This initial investigation into Modernism in Canadian photography begins with the first Toronto Camera Club Salon in 1903, and ends with the last Canadian International Salon that was held at the National Gallery of Canada in 1939. This also marks the year in which the National Film Board of Canada was established.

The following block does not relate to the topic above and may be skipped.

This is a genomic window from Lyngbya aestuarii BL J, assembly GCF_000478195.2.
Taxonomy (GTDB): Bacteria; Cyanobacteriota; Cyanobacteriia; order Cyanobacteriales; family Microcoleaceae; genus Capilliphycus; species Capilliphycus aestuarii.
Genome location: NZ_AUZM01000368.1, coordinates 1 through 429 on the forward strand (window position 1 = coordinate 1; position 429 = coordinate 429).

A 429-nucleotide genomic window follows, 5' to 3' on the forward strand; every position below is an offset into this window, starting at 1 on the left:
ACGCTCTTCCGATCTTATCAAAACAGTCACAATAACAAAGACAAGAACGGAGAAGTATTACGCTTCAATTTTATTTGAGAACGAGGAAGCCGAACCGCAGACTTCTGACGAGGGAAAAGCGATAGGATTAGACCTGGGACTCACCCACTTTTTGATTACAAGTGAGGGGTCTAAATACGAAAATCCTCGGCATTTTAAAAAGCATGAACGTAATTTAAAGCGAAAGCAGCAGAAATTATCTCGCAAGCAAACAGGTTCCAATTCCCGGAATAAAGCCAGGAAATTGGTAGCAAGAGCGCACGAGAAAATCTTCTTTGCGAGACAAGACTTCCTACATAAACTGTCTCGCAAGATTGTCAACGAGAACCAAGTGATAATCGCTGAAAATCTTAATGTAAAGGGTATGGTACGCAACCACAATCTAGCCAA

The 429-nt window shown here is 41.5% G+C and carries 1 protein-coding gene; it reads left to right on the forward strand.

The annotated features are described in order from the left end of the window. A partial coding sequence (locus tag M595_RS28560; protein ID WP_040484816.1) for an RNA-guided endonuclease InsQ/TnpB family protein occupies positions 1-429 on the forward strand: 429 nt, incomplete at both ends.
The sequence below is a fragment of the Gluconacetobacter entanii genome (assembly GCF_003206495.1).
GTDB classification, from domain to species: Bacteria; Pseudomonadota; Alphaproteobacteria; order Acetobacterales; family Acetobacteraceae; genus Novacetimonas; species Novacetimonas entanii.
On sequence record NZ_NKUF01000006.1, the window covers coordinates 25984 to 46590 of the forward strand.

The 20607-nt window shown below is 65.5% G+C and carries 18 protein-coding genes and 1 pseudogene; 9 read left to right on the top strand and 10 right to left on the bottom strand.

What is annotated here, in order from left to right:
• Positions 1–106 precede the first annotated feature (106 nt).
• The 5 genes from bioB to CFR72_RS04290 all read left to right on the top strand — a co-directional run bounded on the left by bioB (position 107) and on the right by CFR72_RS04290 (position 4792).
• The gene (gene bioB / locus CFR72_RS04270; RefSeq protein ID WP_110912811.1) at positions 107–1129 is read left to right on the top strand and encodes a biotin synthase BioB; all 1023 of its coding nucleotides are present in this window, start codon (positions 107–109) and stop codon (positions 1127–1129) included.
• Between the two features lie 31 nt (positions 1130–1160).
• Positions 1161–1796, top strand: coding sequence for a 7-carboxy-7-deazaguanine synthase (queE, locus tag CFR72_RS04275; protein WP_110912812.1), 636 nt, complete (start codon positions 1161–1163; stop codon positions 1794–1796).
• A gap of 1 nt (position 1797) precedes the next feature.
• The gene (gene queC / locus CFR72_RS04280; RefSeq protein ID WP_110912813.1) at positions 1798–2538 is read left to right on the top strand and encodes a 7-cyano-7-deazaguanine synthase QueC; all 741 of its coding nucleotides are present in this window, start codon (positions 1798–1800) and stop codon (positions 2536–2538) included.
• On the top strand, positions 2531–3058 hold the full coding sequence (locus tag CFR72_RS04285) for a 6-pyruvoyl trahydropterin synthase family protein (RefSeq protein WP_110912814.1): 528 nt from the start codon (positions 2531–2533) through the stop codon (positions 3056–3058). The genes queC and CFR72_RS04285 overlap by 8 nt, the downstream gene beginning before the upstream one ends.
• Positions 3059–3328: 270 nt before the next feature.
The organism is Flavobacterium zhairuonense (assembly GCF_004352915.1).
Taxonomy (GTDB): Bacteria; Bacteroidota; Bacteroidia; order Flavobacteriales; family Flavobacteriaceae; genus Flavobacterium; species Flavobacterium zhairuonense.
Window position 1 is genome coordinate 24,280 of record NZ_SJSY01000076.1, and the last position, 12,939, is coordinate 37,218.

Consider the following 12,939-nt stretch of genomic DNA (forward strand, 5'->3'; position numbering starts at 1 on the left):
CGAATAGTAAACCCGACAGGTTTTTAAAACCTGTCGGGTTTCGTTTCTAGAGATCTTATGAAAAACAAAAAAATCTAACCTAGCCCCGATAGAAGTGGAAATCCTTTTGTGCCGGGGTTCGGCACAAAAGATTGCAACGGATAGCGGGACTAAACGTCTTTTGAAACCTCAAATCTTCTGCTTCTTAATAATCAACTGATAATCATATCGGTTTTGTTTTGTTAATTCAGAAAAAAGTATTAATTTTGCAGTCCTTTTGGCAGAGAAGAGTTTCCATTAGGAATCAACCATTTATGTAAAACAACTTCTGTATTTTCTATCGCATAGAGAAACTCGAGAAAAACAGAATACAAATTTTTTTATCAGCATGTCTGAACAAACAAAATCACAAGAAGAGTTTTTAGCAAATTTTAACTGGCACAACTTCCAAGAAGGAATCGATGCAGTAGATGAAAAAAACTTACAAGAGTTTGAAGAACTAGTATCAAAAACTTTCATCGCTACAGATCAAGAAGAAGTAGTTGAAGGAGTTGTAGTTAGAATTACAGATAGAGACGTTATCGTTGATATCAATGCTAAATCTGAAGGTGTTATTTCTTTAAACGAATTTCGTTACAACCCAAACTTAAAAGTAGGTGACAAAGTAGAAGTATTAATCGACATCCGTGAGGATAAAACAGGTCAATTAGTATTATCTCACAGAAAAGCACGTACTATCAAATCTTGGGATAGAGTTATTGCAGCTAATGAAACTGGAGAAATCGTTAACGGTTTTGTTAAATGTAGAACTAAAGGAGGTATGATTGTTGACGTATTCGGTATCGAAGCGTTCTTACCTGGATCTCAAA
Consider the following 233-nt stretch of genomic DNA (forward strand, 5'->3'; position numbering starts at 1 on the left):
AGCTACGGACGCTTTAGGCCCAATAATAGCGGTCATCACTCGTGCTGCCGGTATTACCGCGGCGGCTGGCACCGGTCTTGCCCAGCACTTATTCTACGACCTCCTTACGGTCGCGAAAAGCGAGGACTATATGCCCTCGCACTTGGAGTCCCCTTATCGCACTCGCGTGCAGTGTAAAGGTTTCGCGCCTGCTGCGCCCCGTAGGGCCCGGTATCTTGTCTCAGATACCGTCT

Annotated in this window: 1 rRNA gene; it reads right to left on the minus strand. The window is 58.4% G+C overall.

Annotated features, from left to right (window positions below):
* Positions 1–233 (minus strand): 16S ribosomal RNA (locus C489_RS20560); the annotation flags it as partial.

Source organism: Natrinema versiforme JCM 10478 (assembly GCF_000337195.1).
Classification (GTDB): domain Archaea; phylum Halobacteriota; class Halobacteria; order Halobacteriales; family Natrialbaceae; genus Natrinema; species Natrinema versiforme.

Although Modernist photography was not systematically institutionalized through the formation of societies and clubs in either Europe or North America, it was an international trend like Pictorialism. However, in Europe, the United States, Russia and Mexico, Modernist photography did not follow a simple evolutionary path, but was rather the result of diverse influences affecting specific sets of cultural circumstances. In Europe, for example, experimental, avant-garde movements such as Cubism, Futurism, Surrealism, and Constructivism helped to shape the form of Modernist photography. In the United States, it was the Pictorialism of the Photo-Secessionists that provided both a well-established formal vocabulary and a critical framework from which departures were made into the language of Modernism. In New York, the American photographer Alfred Stieglitz (1864–1946) started the Photo-Secession and tirelessly promoted photography as a medium of artistic expression, equal to painting, sculpture and the graphic arts, and he established important publishing and exhibition outlets for American and international photographers.